The market clout of the indexers raises other questions too. The actual owners of the stocks—not the index-fund managers but the people putting money into index funds—have little say over the companies they own. Vanguard, Fidelity, and State Street, not Mom and Dad, vote in shareholder elections. As John Coates, the Harvard professor, notes: “For the most valuable public company in the world, three individuals can in principle swing the vote of 17 percent of its shares. Generally, a significant fraction of shareholders do not vote, even if in contested battles. As a result, the 17 percent actually represents more like 25 percent or more of the likely votes in contested votes. That share of the vote will generally be pivotal.” In fact, the Big Three cast roughly 25 percent of the votes in S&P 500 companies.
Another worry is that these firms are too passive rather than too powerful. They are committed to being as lean and hands-off as possible, in order to reduce their fees. They do not tend to get involved in shareholder actions or small-bore corporate management, perhaps in part because any one company doing well against its peers is not of interest to the indexers, who want more assets under management and higher corporate profits.
It’s not easy being big.
Just last month, Senator Elizabeth Warren grilled Treasury Secretary Janet Yellen on whether BlackRock, with its $9 trillion in assets under management, is too big to fail. The Federal Trade Commission is contemplating whether the big index-fund families pose antitrust concerns. Government watchdogs have raised alarm bells about the revolving door, as the Biden administration continues to draw officials from the Big Three. In an interview with The Wall Street Journal, the chief executive officer of State Street said he thought it was “almost inevitable, when you see this kind of concentration, that it probably will make sense to do something about it.”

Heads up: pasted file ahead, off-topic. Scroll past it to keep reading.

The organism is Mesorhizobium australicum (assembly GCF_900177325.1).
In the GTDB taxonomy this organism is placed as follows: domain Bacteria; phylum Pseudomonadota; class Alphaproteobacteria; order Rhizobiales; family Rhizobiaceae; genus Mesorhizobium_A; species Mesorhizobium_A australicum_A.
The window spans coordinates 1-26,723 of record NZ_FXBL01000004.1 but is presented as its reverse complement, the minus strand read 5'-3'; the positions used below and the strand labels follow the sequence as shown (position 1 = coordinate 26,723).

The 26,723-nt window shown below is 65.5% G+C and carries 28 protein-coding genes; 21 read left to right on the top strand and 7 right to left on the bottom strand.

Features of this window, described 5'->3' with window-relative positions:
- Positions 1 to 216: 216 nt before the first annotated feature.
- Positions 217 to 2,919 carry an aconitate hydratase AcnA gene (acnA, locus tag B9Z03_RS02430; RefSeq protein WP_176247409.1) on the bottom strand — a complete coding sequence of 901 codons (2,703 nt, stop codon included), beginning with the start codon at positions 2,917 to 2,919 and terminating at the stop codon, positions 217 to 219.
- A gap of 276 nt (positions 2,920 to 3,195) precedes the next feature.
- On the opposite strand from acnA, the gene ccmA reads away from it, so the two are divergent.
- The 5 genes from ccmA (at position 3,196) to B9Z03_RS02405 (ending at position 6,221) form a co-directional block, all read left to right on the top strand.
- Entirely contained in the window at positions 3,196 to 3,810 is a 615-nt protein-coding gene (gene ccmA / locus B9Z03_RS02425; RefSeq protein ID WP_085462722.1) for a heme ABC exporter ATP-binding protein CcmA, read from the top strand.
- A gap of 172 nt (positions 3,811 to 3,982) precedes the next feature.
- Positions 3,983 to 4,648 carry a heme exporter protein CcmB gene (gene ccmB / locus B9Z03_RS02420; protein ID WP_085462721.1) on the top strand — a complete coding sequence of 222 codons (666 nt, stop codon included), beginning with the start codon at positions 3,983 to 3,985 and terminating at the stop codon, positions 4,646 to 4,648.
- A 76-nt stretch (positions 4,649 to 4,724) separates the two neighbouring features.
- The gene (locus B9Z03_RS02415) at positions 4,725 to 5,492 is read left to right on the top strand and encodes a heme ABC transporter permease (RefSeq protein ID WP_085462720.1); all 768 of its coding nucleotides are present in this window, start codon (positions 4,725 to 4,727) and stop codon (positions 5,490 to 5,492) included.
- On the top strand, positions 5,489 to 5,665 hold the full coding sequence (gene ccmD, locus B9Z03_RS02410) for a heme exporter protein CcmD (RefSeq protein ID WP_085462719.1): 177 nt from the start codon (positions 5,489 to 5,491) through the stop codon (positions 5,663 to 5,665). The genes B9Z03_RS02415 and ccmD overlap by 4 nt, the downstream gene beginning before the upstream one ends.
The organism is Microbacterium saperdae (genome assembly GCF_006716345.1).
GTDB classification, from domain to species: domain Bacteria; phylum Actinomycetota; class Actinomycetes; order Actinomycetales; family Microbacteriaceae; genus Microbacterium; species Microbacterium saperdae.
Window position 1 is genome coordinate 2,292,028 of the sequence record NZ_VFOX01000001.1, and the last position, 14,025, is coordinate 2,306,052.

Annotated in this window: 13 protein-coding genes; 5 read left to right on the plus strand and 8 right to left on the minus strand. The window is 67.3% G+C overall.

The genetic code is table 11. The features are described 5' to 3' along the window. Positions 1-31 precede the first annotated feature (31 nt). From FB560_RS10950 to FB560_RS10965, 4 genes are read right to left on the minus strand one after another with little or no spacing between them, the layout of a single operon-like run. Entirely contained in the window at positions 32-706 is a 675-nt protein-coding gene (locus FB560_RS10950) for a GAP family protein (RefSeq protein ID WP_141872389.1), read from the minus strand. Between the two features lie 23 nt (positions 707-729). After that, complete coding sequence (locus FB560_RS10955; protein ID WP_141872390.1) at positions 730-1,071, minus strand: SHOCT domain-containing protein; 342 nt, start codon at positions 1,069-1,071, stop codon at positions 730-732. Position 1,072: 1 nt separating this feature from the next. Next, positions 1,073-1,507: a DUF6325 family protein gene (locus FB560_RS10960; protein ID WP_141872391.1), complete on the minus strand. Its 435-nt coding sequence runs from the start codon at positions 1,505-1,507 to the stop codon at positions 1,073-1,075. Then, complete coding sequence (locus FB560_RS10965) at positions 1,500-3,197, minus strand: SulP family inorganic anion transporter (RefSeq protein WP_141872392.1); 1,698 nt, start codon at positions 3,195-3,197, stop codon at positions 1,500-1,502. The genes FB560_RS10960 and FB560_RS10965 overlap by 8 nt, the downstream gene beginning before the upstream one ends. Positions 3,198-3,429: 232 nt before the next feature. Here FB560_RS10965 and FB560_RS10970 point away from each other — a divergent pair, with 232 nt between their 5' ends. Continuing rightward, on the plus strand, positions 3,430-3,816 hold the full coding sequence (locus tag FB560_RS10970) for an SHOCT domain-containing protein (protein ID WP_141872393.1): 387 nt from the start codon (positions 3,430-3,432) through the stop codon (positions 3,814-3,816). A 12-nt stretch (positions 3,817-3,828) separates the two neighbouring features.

But figuring out what the appropriate restrictions are depends on determining just what the problem with the indexers is—are they distorting price signals, raising the cost of consumer goods, posing financial systemic risk, or do they just have the market cornered? Then, what to do about it? Common ownership is not a problem the government is used to handling.
Yet, thanks to the passive revolution, a broad variety and huge number of firms might have less incentive to compete. The effect on the real economy might look a lot like that of rising corporate concentration. And the two phenomena might be catalyzing one another, as index investing increases the number of mergers and makes them more lucrative.
In recent decades, the whole economy has gone on autopilot. Index-fund investment is hyperconcentrated. So is online retail. So are pharmaceuticals. So is broadband. Name an industry, and it is likely dominated by a handful of giant players. That has led to all sorts of deleterious downstream effects: suppressing workers’ wages, raising consumer prices, stifling innovation, stoking inequality, and suffocating business creation. The problem is not just the indexers. It is the public markets they reflect, where more chaos, more speculation, more risk, more innovation, and more competition are desperately needed.
The antidote lies not just in fixing passive investment, but in making markets be markets again. Perhaps we could all use a little more of that manic stock-picking energy, not less.